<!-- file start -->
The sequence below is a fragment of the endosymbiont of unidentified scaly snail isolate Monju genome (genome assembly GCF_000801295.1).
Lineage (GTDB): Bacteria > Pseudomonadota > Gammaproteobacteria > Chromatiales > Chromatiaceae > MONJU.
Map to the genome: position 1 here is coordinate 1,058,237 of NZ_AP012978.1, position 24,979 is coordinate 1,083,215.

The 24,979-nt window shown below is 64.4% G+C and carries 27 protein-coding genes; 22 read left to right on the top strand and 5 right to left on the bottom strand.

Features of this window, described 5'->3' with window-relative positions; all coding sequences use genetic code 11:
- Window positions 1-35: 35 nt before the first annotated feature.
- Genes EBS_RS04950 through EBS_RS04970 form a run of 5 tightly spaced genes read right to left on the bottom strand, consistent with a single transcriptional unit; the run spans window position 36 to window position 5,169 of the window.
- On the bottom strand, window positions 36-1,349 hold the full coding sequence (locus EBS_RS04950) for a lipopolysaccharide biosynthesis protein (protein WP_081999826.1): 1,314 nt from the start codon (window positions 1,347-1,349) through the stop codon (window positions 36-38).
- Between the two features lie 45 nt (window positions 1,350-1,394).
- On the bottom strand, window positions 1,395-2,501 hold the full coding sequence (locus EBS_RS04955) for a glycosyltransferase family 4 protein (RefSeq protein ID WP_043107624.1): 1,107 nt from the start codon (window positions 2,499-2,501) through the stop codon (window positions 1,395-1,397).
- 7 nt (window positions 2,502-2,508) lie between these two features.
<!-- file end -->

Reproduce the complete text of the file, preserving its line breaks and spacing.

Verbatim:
The sequence below is a fragment of the endosymbiont of unidentified scaly snail isolate Monju genome (genome assembly GCF_000801295.1).
Lineage (GTDB): Bacteria > Pseudomonadota > Gammaproteobacteria > Chromatiales > Chromatiaceae > MONJU.
Map to the genome: position 1 here is coordinate 1,058,237 of NZ_AP012978.1, position 24,979 is coordinate 1,083,215.

The 24,979-nt window shown below is 64.4% G+C and carries 27 protein-coding genes; 22 read left to right on the top strand and 5 right to left on the bottom strand.

Features of this window, described 5'->3' with window-relative positions; all coding sequences use genetic code 11:
- Window positions 1-35: 35 nt before the first annotated feature.
- Genes EBS_RS04950 through EBS_RS04970 form a run of 5 tightly spaced genes read right to left on the bottom strand, consistent with a single transcriptional unit; the run spans window position 36 to window position 5,169 of the window.
- On the bottom strand, window positions 36-1,349 hold the full coding sequence (locus EBS_RS04950) for a lipopolysaccharide biosynthesis protein (protein WP_081999826.1): 1,314 nt from the start codon (window positions 1,347-1,349) through the stop codon (window positions 36-38).
- Between the two features lie 45 nt (window positions 1,350-1,394).
- On the bottom strand, window positions 1,395-2,501 hold the full coding sequence (locus EBS_RS04955) for a glycosyltransferase family 4 protein (RefSeq protein ID WP_043107624.1): 1,107 nt from the start codon (window positions 2,499-2,501) through the stop codon (window positions 1,395-1,397).
- 7 nt (window positions 2,502-2,508) lie between these two features.